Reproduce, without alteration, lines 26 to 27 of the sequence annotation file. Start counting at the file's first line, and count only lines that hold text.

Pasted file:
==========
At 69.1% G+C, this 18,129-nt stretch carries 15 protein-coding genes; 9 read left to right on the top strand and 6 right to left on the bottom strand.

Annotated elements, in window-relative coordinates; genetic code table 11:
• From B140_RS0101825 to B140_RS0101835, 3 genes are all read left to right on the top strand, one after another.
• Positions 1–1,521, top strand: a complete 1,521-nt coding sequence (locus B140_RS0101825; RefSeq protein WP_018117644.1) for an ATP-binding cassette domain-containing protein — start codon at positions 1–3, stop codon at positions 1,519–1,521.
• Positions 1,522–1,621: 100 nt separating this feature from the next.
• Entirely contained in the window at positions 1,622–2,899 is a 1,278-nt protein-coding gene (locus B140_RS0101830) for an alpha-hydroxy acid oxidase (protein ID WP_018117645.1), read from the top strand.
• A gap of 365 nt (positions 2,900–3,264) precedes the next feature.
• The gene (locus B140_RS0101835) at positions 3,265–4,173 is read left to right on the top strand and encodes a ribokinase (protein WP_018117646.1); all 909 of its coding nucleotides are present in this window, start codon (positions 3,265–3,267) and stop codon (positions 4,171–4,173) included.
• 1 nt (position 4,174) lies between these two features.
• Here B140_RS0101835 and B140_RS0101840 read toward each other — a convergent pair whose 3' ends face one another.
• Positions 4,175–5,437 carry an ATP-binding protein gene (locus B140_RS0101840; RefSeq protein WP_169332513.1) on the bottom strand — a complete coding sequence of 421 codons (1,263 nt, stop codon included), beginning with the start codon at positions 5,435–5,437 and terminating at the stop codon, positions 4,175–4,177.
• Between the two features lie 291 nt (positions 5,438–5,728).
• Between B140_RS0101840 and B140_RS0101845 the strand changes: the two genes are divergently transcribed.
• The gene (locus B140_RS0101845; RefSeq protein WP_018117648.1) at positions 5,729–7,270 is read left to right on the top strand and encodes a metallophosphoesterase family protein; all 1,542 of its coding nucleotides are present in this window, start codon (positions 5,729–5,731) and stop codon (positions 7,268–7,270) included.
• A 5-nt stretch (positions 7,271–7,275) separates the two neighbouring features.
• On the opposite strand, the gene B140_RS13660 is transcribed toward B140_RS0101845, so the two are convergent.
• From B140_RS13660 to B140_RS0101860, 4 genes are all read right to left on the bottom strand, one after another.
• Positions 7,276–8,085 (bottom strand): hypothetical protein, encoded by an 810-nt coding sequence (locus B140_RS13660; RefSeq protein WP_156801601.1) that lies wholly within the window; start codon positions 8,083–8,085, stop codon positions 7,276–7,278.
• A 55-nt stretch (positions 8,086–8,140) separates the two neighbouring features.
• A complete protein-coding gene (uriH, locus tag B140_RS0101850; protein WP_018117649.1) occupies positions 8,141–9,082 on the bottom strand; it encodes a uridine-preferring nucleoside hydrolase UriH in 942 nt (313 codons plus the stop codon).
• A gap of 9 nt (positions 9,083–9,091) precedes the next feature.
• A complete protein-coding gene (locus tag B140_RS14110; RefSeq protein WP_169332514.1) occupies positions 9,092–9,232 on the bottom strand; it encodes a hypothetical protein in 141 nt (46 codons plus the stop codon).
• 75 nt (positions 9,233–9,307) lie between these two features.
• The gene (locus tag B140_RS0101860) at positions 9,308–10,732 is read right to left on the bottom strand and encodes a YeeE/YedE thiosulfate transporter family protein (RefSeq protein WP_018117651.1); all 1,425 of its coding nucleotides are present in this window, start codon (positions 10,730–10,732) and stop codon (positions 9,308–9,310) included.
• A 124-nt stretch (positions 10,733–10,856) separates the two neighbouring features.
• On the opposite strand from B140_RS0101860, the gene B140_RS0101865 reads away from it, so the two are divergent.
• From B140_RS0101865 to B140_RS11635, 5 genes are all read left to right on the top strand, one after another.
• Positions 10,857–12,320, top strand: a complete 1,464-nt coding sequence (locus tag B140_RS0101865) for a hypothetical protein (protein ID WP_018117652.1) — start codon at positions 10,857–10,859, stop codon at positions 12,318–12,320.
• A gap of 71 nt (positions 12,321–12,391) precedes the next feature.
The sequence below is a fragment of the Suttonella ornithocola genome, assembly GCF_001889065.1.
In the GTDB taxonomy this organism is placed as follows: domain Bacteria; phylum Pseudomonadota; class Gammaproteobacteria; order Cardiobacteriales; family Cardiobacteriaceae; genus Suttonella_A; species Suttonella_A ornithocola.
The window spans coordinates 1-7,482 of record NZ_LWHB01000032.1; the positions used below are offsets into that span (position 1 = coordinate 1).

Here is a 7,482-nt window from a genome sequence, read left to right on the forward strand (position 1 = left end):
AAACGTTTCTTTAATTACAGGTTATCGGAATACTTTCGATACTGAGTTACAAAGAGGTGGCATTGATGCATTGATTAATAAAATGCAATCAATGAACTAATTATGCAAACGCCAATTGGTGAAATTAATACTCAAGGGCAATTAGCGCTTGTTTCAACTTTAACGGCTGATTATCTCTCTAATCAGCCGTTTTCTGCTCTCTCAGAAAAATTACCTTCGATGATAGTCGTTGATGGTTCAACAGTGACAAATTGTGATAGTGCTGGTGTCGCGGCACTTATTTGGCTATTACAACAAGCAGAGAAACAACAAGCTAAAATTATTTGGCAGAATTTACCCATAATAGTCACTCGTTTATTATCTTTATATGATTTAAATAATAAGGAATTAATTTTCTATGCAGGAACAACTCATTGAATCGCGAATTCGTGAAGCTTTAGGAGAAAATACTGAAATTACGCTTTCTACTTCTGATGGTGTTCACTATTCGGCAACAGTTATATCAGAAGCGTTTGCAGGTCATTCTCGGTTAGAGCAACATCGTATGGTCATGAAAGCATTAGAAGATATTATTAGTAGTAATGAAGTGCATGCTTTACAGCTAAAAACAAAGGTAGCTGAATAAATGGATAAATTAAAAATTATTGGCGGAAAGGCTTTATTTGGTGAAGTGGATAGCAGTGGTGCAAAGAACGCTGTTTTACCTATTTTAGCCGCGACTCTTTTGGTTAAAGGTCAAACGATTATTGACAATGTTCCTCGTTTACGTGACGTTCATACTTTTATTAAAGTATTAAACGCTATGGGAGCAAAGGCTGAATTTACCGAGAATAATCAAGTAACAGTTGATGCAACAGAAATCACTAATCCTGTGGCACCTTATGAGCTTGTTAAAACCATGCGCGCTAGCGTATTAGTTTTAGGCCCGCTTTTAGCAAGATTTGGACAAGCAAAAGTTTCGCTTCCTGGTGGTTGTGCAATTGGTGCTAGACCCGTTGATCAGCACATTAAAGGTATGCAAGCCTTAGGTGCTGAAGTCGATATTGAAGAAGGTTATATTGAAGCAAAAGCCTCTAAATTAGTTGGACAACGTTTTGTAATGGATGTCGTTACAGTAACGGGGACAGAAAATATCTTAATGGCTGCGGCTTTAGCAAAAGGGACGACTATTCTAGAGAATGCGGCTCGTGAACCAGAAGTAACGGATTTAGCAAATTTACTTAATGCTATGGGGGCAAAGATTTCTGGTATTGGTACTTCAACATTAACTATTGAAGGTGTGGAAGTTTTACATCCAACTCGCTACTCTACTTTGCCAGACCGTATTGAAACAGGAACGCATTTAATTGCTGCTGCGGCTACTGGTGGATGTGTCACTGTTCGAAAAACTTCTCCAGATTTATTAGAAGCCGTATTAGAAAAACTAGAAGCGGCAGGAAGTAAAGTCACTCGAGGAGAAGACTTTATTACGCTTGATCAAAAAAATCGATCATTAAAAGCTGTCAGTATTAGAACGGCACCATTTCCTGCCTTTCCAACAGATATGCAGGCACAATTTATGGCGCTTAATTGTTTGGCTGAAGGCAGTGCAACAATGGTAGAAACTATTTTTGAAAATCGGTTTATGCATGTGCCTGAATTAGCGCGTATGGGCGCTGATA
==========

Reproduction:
• On the opposite strand from B140_RS0101860, the gene B140_RS0101865 reads away from it, so the two are divergent.
• From B140_RS0101865 to B140_RS11635, 5 genes are all read left to right on the top strand, one after another.